By Topic

Robots as social mediators for children with Autism - A preliminary analysis comparing two different robotic platforms

Sign In

Cookies must be enabled to login.After enabling cookies , please use refresh or reload or ctrl+f5 on the browser for the login options.

The purchase and pricing options are temporarily unavailable. Please try again later.
5 Author(s)
Iacono, I. ; Commun. Sci. Dept., Univ. of Siena, Rome, Italy ; Lehmann, H. ; Marti, P. ; Robins, B.
more authors

Robots can be very helpful therapeutic tools, especially for children with special needs. In the present paper we describe the application of two robotic platforms with different design parameters in interaction with children with autism and other cognitive impairments. IROMEC is a mobile robotic platform designed for children with different levels of disabilities to encourage them to be engaged in social interactions. KASPAR is a humanoid child-size robot designed for social interaction. KASPAR has been used extensively in studies with children with autism. The aim of this study is to examine how KASPAR and IROMEC can support social interaction and facilitate the cognitive and social development of children with special needs via play activities. Natural engagement in social play behaviour is often a problem in the development of children with disabilities. Due to the nature of their disabilities they are often excluded from such activities. As part of a long-term study we carried out different play scenarios based on imitation, turn taking and the cause and effect game according to the main educational and therapeutic objectives considered important for child development. In this paper we focus on the turn taking and the imitation game scenarios. A preliminary analysis of the data showed encouraging results. The level of the improvement of the children depended on the level and nature of their disabilities.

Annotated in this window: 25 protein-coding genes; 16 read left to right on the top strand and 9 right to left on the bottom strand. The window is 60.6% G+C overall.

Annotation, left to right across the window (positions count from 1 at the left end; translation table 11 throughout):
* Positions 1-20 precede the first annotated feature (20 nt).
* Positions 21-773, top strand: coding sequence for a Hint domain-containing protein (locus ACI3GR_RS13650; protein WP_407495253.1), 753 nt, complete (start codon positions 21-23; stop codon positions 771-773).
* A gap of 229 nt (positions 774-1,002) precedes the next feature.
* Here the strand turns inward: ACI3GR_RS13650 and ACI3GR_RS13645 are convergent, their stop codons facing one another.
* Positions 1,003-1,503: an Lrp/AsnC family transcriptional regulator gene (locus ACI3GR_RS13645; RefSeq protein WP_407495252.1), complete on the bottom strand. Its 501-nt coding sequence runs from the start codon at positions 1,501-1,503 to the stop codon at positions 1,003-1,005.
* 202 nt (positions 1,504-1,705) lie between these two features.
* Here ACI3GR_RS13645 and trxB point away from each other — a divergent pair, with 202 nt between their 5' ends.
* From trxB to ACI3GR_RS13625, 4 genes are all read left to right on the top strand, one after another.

Published in:

Development and Learning (ICDL), 2011 IEEE International Conference on  (Volume:2 )

Date of Conference:

24-27 Aug. 2011